End of the semester grading is pretty demanding. But I'm back, baby!
I think The Sopranos offers a test to viewers. How long does it take you to recognize Tony Soprano as a nearly irredeemably evil human being? The show gets you to sympathize with him, to side with him, to find him appealing. At the beginning it's easy: you see a bad man, but you see a struggling complex man, with a difficult environment, with a horrifying mother, a man with issues that is going to therapy to try and make some sort of change. But as time goes on, we see that there really is no desire for moral change, and that this man is selfish, violent, evil. Whether you realize that early in the series or at the end does not say something directly about your morality; however, it may say something about the way you watch television.
Violent--compared to whom?
In an interview between Peter Bogdanovich and David Chase on season one of The Sopranos, Bogdanovich asserts that American society is more violent than other societies. While I won't deny that violence is deep in the soul of American history, I can't quite view American society as more violent than other societies. I look through history of societies on every continent, and I see wars, genocides, executions, and brutality. It's worth exploring whether and how American violence and history of violence differs from other societies, but to claim that American society is more violent than other societies without explanation? I can't accept that, as an historical or contemporary assertion.
Why I stopped reading Les Miserables
If I'm going to read a 1,400 page novel, I should get something out of it. But after a few hundred pages of Les Miserables, I really hadn't gotten anything that I didn't already have from listening to the musical. At least, I wasn't getting enough more to make it worth the while to continue reading the novel. So I've moved on, and I've read several things since I put down Les Miserables.
Life as an adjunct is very seasonal. I get long stretches when I do little to no work for my job, but there are also stretches when it dominates much of my time and intellectual energy. As it happens, one of those busy stretches comes in the middle of December, and it really is only today after finishing all my grading that I'm recognizing Christmas.
I continue to study the master: I'm reading Dostoevsky's The Idiot.
TV > Film
Film is limited by time. Television allows you to get drawn into stories and into characters. A television series stretches over hours, and episodically gives you a chance to delve into character psychology and engage in complex plots. Film just doesn't quite have that depth.
Sometimes it takes until the end of a horror movie to know whether it is good of bad; while you are watching it, you may not be able to evaluate it. Horror endings are often unconventional, and so you really must wait for the climax before you know whether what you watched was derivative uncreative pulp or something vital. The Reaping is a bad movie. It's a very bad movie. But I really didn't feel comfortable making that assertion until immediately after it was over--during the movie, it could have gone in many different and unexpected directions, and so it might have turned out good. But when the film is in the past and not the present, it is quite clearly not good.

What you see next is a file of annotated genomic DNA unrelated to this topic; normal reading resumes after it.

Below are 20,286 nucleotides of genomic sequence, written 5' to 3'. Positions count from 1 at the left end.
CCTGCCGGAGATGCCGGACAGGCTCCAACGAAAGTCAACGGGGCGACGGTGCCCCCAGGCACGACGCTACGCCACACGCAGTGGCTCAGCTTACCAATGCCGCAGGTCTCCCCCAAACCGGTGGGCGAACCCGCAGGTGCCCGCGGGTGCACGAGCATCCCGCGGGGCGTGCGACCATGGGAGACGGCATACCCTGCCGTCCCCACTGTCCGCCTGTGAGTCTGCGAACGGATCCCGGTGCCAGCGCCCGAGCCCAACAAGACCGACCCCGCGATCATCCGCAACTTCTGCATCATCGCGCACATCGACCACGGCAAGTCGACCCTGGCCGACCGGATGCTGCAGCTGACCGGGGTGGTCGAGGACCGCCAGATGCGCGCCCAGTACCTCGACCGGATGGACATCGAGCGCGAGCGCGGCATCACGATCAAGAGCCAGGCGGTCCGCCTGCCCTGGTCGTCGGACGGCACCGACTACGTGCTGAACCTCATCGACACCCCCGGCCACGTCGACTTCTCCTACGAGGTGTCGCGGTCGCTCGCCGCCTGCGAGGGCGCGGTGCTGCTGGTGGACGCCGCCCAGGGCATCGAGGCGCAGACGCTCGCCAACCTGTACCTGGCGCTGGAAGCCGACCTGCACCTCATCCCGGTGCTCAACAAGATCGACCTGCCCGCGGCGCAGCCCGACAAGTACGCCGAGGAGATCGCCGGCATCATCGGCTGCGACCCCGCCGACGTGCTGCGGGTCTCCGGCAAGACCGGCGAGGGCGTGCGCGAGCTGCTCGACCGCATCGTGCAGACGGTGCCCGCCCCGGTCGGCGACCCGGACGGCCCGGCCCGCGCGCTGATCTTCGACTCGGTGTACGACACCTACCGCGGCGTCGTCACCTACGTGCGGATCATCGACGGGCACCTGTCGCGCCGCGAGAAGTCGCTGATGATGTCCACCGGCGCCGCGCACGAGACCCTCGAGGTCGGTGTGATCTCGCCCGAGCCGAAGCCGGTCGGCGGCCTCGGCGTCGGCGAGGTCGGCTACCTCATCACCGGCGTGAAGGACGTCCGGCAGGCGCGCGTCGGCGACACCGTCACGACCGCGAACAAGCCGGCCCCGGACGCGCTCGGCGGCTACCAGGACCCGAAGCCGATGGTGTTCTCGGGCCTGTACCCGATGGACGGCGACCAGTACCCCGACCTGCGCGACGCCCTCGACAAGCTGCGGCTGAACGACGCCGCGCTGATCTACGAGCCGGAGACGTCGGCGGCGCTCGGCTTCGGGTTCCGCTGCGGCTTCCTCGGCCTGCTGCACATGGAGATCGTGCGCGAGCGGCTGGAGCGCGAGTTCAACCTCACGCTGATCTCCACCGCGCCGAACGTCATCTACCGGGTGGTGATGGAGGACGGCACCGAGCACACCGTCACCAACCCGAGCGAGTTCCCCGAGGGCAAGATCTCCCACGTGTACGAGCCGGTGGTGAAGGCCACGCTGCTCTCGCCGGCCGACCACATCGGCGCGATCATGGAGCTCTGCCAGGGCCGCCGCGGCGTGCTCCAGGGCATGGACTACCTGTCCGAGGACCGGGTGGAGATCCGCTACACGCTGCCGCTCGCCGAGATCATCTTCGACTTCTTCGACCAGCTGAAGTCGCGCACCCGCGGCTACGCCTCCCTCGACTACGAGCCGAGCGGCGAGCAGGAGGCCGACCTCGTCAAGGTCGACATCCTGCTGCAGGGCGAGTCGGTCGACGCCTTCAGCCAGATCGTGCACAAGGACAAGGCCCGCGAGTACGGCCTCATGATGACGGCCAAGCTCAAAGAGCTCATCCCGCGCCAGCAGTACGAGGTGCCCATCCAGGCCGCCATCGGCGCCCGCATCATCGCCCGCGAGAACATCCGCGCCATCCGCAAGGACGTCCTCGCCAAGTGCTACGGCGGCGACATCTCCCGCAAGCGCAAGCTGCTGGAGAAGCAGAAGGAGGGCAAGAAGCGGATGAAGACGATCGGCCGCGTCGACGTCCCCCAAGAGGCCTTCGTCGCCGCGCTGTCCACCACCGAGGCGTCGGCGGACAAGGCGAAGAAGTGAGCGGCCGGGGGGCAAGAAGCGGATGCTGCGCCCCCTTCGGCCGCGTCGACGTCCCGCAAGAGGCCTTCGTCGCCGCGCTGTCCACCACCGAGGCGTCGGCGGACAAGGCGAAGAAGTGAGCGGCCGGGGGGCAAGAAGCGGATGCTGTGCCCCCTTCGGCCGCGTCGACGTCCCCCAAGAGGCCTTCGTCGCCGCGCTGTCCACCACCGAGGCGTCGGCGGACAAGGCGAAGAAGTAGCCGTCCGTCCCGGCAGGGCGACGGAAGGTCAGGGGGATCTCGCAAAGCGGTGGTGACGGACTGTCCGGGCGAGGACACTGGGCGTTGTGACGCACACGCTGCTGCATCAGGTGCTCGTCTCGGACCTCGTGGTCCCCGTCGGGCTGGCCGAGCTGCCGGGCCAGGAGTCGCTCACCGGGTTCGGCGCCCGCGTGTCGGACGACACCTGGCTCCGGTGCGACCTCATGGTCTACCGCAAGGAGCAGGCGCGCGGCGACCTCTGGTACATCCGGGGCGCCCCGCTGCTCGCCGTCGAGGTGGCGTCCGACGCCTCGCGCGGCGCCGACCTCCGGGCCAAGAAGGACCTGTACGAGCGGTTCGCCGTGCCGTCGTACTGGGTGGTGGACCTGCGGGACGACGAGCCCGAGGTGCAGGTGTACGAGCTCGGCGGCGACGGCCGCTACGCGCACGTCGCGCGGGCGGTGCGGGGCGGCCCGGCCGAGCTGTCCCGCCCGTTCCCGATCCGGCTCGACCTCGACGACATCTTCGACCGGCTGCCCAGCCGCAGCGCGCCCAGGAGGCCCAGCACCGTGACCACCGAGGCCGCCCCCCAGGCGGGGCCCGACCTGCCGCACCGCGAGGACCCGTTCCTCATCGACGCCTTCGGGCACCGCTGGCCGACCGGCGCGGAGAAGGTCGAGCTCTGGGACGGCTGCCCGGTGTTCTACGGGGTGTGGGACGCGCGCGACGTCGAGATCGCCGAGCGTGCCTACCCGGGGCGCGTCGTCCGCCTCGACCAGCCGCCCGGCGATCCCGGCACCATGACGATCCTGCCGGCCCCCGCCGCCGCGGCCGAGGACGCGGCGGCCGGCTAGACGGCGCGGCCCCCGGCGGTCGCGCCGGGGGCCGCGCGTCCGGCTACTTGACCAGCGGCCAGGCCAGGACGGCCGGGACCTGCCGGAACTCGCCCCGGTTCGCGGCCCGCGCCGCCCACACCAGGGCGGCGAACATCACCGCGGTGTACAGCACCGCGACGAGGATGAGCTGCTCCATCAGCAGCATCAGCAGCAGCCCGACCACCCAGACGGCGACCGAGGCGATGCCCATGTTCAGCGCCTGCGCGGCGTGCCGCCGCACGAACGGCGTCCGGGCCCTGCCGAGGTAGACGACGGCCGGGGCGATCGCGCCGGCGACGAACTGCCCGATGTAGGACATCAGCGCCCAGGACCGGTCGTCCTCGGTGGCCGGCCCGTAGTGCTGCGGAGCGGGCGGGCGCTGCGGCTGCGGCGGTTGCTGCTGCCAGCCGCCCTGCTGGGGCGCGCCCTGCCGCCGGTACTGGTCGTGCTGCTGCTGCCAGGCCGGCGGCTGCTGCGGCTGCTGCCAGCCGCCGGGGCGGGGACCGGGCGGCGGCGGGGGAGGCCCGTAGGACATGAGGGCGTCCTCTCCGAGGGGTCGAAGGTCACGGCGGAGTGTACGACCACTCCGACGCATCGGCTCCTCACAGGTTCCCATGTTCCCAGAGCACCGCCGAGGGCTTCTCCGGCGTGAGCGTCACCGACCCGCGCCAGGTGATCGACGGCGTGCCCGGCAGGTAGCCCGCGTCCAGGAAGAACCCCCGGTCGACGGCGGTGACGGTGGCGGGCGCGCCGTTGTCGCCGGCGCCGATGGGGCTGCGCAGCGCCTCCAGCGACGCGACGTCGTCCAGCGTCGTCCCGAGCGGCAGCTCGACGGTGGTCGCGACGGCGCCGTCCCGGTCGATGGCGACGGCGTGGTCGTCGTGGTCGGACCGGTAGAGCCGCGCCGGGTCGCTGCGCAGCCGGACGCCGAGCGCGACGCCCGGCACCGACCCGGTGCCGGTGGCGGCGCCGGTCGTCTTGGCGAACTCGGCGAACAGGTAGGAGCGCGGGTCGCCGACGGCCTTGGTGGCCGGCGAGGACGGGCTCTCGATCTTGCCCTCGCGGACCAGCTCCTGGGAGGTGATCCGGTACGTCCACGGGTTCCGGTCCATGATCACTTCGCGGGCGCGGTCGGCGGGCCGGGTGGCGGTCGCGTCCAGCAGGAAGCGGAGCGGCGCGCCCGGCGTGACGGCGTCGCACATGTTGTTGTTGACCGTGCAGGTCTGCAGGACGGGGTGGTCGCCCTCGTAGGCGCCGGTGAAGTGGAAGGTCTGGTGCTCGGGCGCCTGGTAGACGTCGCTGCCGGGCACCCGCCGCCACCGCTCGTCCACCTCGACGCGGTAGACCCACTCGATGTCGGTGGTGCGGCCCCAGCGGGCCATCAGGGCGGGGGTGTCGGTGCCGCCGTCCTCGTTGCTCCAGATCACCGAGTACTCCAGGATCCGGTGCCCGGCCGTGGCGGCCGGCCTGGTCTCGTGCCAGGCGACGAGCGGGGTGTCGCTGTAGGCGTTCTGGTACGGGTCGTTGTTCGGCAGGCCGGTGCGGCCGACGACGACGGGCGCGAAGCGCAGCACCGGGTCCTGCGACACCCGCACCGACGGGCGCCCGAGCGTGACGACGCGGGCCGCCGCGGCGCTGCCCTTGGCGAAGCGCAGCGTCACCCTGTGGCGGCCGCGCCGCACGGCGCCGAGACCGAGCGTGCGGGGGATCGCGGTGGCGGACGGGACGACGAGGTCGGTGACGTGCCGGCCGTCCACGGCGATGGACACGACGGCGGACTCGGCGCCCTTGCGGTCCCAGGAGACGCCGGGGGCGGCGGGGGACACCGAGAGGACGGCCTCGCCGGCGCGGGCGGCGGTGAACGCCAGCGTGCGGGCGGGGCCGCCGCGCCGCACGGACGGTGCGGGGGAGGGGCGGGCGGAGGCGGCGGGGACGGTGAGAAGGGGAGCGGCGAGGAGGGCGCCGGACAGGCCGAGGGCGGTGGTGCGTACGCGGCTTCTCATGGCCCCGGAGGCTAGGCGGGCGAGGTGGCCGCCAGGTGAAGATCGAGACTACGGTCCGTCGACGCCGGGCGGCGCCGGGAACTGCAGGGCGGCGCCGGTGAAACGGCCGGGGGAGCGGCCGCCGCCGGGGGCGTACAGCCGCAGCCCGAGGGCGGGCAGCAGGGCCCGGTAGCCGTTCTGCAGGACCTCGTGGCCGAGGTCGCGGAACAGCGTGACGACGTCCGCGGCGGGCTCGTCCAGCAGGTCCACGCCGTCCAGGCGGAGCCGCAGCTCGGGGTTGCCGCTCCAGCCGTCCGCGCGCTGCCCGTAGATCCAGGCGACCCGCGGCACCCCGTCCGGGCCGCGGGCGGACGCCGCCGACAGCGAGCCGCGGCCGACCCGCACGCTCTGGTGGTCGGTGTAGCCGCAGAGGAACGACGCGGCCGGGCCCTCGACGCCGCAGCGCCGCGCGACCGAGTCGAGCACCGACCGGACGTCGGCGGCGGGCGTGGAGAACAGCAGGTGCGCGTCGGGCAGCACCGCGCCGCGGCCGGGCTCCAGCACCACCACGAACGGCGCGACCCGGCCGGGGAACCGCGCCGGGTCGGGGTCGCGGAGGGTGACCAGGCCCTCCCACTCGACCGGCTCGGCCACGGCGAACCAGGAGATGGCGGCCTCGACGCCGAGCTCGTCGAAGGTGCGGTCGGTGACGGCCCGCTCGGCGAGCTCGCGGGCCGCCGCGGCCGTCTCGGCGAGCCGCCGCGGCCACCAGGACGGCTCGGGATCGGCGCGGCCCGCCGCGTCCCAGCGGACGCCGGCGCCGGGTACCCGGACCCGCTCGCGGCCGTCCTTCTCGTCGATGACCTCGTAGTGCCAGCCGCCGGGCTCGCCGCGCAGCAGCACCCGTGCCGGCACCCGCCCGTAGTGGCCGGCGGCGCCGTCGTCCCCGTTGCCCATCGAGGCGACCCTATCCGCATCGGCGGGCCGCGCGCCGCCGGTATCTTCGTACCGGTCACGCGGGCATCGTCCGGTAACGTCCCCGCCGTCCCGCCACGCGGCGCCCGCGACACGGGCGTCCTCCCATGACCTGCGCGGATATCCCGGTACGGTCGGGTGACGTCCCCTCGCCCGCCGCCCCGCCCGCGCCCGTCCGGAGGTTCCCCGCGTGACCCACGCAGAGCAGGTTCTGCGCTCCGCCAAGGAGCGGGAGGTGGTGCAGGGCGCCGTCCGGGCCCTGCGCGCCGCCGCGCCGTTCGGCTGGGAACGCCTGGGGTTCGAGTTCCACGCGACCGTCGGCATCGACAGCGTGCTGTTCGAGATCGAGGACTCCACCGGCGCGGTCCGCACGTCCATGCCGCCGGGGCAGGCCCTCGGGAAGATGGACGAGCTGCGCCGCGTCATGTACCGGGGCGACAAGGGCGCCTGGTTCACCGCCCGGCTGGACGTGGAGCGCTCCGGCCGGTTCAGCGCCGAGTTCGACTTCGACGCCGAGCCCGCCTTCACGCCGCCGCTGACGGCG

Some horror movies, of course, reveal their awfulness as you go along.
Lit class goals
By the end of a semester teaching a gen ed lit class, I want my students to be able to compare themes across different works of literature. It may not be one of the official objectives of the course; however, if students can make insightful and useful comparisons between and across different works we've read, I think they are achieving the official objectives. By the end of the course, I want students to independently make thematic connections between different works.
In my lit classes, I also barely even mention the author. Biography of the author is often irrelevant and at best tangential to the goals of the course. I suppose my literature pedagogy is a mix of Reader-response theory (in which, of course, the reader's experience with the text receives attention) and New Criticism (which focuses on close examination of the text itself rather than attention to the author of the text).
We also focus on ideas. Form gets attention--it must. But usually we discuss form as a means of conveying and exploring an idea. By focusing on ideas, students can take the literature into their own lives. As I tell my students when giving my interpretation of "The Archaic Torso of Apollo," the literature we read demands that we examine our lives. One Flew Over the Cuckoo's Nest requires each reader to examine his or her relationship to the Combine (victim? collaborator? resister? or simply free of it?). It's the ideas from the works that we can use to examine our lives and our world--and that, I suppose, is the goal of any lit class.